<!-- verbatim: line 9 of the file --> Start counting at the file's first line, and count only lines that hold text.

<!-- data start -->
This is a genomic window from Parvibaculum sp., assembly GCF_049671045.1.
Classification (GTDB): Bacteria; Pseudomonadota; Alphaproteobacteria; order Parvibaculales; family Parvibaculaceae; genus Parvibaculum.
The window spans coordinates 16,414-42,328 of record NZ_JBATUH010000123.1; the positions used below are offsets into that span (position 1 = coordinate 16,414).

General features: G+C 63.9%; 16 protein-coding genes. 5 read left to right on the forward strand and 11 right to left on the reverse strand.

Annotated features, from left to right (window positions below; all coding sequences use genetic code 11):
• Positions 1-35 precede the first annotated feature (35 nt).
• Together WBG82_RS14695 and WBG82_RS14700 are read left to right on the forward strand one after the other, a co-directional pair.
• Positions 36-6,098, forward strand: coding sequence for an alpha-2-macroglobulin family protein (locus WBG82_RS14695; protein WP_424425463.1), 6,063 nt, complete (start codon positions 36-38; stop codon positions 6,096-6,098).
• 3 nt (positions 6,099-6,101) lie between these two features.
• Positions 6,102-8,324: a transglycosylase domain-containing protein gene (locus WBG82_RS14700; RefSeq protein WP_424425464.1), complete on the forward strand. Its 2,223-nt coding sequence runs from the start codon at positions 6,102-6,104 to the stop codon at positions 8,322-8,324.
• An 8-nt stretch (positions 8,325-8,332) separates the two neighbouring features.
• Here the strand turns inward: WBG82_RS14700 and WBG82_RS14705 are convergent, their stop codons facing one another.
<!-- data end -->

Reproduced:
• 3 nt (positions 6,099-6,101) lie between these two features.